Kangaroo court? Kangaroo caught more like. Well it would be if he was an Australian. And it's a case of better late than never.
Finally Sam Burgess's aggressive playing style is catching up with him. But the South Sydney enforcer doesn't like it.
That's despite what he's gotten away with against the Canberra Raiders in recent times.
He gave away five penalties in the first half the last time he was in the capital. Yet somehow he stayed on the park. No 10-minute spell in the sin bin for the England international.
He took Raiders half Aidan Sezer's head clean off in a game up on the Central Coast last year. It was a high shot deemed bad enough to earn him a two-week holiday. Yet somehow he stayed on the park.
It's something the NRL refereeing department should be gently reminded of ahead of the biggest game in Canberra Stadium's rugby league history.
A sold-out preliminary final between the Green Machine and the South Sydney Rabbitohs. Friday night, under lights.
A spot in the grand final on the line. It would be the Raiders' first since 1994 if they get the chocolates.
We wouldn't want such a big occasion ruined by any kind of misguided pity for the Bunnies' hardman.
The whistleblowers certainly didn't hesitate when they sin binned Charnze Nicoll-Klokstad, Jack Wighton and Joe Tapine this year.
Nor did they blink when they sent off Nick Cotric. The only player who's been given his marching orders in 2019.
Hardly dirty players in the NRL scheme of things. Hardly hard men living life on the proverbial edge where they play their best football.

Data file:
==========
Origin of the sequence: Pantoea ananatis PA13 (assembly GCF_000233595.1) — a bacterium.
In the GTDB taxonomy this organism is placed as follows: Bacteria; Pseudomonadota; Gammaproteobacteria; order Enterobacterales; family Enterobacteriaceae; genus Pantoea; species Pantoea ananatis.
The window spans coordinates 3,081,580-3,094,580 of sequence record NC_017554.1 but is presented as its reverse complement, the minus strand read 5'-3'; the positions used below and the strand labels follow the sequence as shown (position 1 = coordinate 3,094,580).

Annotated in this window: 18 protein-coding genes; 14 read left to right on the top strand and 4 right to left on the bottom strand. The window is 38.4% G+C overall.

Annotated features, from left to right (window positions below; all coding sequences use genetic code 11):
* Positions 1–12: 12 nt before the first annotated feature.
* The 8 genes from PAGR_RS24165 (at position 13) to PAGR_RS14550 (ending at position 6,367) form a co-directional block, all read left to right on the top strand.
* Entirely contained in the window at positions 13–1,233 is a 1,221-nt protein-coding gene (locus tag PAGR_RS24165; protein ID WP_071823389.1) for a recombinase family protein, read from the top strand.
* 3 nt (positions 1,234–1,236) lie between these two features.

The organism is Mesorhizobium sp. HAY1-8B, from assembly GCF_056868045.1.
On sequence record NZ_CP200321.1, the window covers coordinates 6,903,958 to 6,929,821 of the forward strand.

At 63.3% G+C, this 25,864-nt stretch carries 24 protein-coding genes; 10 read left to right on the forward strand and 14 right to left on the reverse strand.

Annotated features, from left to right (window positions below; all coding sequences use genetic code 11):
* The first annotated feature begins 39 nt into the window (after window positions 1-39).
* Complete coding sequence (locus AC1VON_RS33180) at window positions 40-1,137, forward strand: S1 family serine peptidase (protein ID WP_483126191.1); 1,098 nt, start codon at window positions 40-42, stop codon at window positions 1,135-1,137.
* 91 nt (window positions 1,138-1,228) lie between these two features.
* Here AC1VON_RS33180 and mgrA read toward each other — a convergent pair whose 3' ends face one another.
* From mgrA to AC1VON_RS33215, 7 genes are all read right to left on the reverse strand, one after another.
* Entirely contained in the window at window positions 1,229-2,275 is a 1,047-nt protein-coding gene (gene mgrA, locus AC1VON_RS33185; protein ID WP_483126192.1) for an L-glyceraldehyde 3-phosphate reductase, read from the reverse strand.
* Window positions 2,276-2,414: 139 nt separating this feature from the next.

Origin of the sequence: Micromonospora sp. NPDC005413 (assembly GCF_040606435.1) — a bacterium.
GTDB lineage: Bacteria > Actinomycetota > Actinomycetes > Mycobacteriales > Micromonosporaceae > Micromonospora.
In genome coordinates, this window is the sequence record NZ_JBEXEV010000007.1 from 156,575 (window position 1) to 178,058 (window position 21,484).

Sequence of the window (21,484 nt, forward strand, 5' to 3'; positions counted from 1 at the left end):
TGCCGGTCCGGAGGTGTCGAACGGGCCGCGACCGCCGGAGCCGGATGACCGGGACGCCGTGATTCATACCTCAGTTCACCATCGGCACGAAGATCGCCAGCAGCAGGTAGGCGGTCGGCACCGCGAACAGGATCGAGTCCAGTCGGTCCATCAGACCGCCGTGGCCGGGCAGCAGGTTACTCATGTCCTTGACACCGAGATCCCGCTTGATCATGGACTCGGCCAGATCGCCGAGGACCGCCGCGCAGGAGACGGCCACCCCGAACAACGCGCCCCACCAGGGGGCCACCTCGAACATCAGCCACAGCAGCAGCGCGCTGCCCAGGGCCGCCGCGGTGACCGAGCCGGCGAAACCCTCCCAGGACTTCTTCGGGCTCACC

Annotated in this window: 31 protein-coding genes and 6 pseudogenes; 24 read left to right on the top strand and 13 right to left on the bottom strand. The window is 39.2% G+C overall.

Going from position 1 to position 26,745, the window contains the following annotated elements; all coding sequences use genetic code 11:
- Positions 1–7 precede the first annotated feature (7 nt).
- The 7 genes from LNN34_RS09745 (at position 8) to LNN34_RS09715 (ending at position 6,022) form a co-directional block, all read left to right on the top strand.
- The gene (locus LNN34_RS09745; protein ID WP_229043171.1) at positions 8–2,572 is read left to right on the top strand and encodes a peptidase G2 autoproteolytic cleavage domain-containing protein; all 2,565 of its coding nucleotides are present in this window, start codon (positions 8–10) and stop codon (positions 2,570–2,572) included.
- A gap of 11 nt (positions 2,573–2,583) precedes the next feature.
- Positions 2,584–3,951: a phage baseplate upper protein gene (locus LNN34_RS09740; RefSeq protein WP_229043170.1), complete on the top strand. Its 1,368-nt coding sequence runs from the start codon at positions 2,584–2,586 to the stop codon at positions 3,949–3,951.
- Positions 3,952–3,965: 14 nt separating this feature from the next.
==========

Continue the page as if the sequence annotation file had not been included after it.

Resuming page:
So the whistleblowers shouldn't hesitate if Burgess again crosses the metaphoric line.
He came out swinging last week labelling the NRL judiciary a "kangaroo court" because they had the nerve to suspend him for a week for pulling someone's hair.
It meant he missed the Rabbitohs' qualifying final loss to the Sydney Roosters. The poor thing.
Not because he pulled someone's hair. But because he's a serial offender and his bad record turned a fine into a week off.
Apparently it was a case of trial by media, even though there were a raft of past players coming out saying it was embarrassing he would miss a game for something like that.
It was almost as embarrassing as being a grown man who's been caught intentionally pulling someone's hair.
Maybe on top of the week's holiday he should've had to pick up 100 pieces of paper from the school yard and written "I must not pull hair" 100 times as well.
It's also earned him a trip to Principal Todd Greenberg's office next week for a damn good talking to. Although why there wasn't time for that this week is anyone's guess.
Maybe Greenberg's been busy working out the temporary seating for Canberra Stadium?
If Burgess wanted an actual example of trial by media he need look no further than that ground.
The home of Raiders forward Hudson Young, who is serving an eight-week suspension for eye gouging.
Now that could certainly be called a case of trial by media.
It was the media, in the form of Fox Sports, who brought it to the NRL's attention in the first place.
It had gone completely unnoticed until they started showing replays of the incident.
Not even New Zealand Warriors back Adam Pompey noticed it, despite being on the receiving end of the aforementioned facial. He even said as much to the NRL judiciary.
Just like Burgess didn't notice everything he's gotten away with against the Green Machine.
Or maybe he did. And that's what he was really doing. Pointing out the inconsistency of it all.
Well if that's the case I hope the Raiders fans give him a warm welcome on Friday night. I'm sure they will.
NRL PRELIMINARY FINAL
Friday: Canberra Raiders v South Sydney Rabbitohs at Canberra Stadium, 7.50pm. Tickets on sale Monday (members) and Tuesday (general public).